Archived posting to the Leica Users Group, 2015/03/10

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Subject: [Leica] M8 RAW--high ISO improvement!
From: pklein at (Peter Klein)
Date: Tue, 10 Mar 2015 00:07:44 -0700

I recently became aware of a way to shoot the M8 at ISO 1250 and even 
2500, without the horrible degradation in image quality that setting the 
camera to those ISOs normally entails.  It seems that there is an 
"Easter Egg" in the M8 that allows you to shoot 20 MB uncompressed RAW 
files.  This was meant for Leica's internal testing, but the secret is 
out.  :-)   A German programmer has written a command-line Windows tool 
that converts these files into DNG format that Lightroom, Capture One, 
etc. can process.
The key sequence for the Service Mode, which enables the uncompressed 
RAW files, is here:

The 20-MB files retain information that is lost in the M8's standard 
compressed files. This information leads to much better gradation, and 
less of the awful noise and blotching found in compressed high-ISO 
files.  Further, we shoot with the camera set at ISO 160 and underexpose 
to a high ISO equivalent. This keeps dynamic range that is normally 
thrown away at the high ISO settings.

A week ago I attended an Armenian birthday party, which gave me the 
chance to put the M8 Raw through its paces in a real-world setting. I 
stuck to comparing the camera's own ISO 640 DNGs to the M8Raw 160 with a 
3-stop push to 1250. Here are two examples of each, screen shot directly 
from Capture One at 100% magnification.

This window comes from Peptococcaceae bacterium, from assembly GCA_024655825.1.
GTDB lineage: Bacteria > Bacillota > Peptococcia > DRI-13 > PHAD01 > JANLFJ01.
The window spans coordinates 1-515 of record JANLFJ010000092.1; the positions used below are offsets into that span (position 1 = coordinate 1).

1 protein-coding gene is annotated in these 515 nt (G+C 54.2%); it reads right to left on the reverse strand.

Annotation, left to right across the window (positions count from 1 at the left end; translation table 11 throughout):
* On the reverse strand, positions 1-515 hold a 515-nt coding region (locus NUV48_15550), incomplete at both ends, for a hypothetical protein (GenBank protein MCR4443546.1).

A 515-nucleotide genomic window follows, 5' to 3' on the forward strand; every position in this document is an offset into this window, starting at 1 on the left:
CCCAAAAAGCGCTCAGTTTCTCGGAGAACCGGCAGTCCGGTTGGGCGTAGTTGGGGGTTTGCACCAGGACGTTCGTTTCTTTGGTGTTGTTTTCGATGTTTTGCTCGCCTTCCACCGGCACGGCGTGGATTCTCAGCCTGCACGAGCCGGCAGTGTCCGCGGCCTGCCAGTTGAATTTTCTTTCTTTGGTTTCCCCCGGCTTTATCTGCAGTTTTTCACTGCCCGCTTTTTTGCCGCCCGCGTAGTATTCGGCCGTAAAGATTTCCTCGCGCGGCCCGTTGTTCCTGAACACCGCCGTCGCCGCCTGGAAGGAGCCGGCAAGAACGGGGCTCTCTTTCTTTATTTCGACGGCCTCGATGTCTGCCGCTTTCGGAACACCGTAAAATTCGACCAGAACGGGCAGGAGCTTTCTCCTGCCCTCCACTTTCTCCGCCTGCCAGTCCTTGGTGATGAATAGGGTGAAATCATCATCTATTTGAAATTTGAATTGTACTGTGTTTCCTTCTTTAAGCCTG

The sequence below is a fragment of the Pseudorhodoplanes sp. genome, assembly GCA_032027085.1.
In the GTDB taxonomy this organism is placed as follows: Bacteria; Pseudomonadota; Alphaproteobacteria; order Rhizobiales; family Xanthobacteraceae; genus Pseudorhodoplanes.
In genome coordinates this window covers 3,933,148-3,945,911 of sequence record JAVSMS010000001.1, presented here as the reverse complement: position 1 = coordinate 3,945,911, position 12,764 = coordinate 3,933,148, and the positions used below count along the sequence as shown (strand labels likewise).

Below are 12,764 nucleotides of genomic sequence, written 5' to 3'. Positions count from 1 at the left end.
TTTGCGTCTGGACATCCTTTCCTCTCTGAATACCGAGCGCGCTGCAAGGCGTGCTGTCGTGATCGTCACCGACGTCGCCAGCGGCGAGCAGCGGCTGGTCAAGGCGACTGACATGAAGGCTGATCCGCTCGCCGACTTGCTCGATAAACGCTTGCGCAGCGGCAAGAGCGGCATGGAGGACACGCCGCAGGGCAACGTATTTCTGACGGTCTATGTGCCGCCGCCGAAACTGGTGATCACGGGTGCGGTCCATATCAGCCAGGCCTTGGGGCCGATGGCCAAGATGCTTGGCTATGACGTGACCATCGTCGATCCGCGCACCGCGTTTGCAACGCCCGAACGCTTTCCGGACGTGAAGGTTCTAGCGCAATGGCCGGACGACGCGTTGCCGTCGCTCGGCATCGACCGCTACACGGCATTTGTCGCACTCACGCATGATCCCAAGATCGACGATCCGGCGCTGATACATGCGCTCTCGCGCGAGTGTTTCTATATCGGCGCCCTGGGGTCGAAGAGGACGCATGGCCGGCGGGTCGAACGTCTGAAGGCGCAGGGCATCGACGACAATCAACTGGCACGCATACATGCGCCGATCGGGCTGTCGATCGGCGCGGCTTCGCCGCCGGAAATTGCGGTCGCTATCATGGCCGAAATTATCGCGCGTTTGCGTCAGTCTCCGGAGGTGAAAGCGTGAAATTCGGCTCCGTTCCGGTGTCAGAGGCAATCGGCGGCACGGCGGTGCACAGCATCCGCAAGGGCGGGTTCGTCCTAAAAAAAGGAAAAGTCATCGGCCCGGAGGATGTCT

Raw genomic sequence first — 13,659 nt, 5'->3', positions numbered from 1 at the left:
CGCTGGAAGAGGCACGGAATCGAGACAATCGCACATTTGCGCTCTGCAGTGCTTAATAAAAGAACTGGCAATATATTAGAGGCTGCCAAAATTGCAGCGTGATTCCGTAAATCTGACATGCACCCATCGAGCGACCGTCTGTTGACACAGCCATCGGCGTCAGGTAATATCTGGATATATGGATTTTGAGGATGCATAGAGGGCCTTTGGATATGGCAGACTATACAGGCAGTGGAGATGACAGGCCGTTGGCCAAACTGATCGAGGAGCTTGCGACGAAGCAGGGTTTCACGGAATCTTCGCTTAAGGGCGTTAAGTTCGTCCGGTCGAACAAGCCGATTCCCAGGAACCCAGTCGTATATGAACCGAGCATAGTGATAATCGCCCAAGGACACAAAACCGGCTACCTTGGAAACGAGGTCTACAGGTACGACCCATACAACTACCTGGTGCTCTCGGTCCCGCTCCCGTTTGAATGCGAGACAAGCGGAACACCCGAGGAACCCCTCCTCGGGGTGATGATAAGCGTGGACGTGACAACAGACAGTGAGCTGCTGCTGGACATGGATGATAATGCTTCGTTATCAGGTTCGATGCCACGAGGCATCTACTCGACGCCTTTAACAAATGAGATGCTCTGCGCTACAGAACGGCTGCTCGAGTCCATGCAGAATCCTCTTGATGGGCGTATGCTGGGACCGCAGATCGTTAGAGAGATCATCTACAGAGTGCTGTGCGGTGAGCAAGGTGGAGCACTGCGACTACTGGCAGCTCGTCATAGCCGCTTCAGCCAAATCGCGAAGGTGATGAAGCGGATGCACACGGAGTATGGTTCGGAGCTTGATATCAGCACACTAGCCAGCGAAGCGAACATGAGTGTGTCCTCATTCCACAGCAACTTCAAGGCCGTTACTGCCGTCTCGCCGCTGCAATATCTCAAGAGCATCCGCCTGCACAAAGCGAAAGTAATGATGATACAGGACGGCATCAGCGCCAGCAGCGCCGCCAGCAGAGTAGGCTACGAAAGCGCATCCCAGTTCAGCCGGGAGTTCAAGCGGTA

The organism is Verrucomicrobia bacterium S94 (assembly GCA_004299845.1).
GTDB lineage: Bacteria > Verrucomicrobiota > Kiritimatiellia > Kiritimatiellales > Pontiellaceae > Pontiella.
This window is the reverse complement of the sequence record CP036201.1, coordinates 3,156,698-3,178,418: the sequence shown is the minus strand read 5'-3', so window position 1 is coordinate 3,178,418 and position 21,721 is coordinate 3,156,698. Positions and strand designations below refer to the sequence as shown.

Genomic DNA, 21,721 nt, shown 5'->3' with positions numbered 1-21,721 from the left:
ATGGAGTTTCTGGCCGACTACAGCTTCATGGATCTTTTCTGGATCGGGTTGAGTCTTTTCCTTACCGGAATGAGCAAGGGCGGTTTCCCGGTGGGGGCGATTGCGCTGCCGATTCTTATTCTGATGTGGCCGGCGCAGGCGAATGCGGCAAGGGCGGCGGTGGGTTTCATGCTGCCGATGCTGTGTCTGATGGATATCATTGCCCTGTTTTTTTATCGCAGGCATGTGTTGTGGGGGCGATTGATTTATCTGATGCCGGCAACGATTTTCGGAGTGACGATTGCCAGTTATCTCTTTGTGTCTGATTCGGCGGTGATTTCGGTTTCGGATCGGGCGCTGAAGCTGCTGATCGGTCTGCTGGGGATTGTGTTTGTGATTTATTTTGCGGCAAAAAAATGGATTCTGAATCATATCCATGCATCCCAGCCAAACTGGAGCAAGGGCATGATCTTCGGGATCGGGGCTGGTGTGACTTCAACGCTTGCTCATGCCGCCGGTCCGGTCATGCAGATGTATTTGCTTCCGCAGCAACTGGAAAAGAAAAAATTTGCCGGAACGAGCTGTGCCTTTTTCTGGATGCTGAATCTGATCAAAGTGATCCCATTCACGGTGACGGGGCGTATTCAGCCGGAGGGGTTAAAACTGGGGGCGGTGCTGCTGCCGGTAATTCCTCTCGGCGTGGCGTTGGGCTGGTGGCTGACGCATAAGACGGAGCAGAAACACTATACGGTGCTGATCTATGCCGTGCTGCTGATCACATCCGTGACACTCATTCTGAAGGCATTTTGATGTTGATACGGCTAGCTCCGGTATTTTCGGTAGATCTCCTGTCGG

You can see the pictures at normal screen size here:
Pictures through L1009967 through L1009989 are taken at 
160-pushed-to-1250.  Earlier shots are at camera-640, as are L1010029 
through the end.

 From an image quality standpoint, the Raw push to 1250 (marked ISO 160) 
is almost as good as the "native" 640. It's got just slightly less of 
the very finest detail. With the exposure compensation set to -3 stops, 
autoexposure works fine. I would have no hesitation using it. It's so 
much better than the camera's native 1250, which is terrible--I'd only 
use that if there was no other way to get a shot.

The disadvantages are that the files take almost forever to write to the 
SD card. You can only take a couple of shots before the buffer fills up. 
The playback is very dark, so you won't see what you shot on the back of 
the camera. And you need to remember to turn the Power Save to Off, 
because the Service Menu settings go away if the camera goes to sleep or 
is turned off. Even so, pushed 1250 is very much worth using when it 
means the difference between a shutter speed that stops motion 
sufficiently vs. not, or when you need to stop down a bit for DOF.

I'll be giving pushed 2500 and 5000 a try next. These will be a little 
harder, as the exposure compensation only goes to -3, so a 4-stop push 
will require going all manual, including metering. I could also try 
setting the camera to ISO 320 and 640 at -3 exposure compensation, but 
this will probably lose some dynamic range.

Some more explanation and more examples here:

There's life in the old M8 yet!


Replies: Reply from red735i at (Frank Filippone) ([Leica] M8 RAW--high ISO improvement!)
Reply from photo at (Nathan Wajsman) ([Leica] M8 RAW--high ISO improvement!)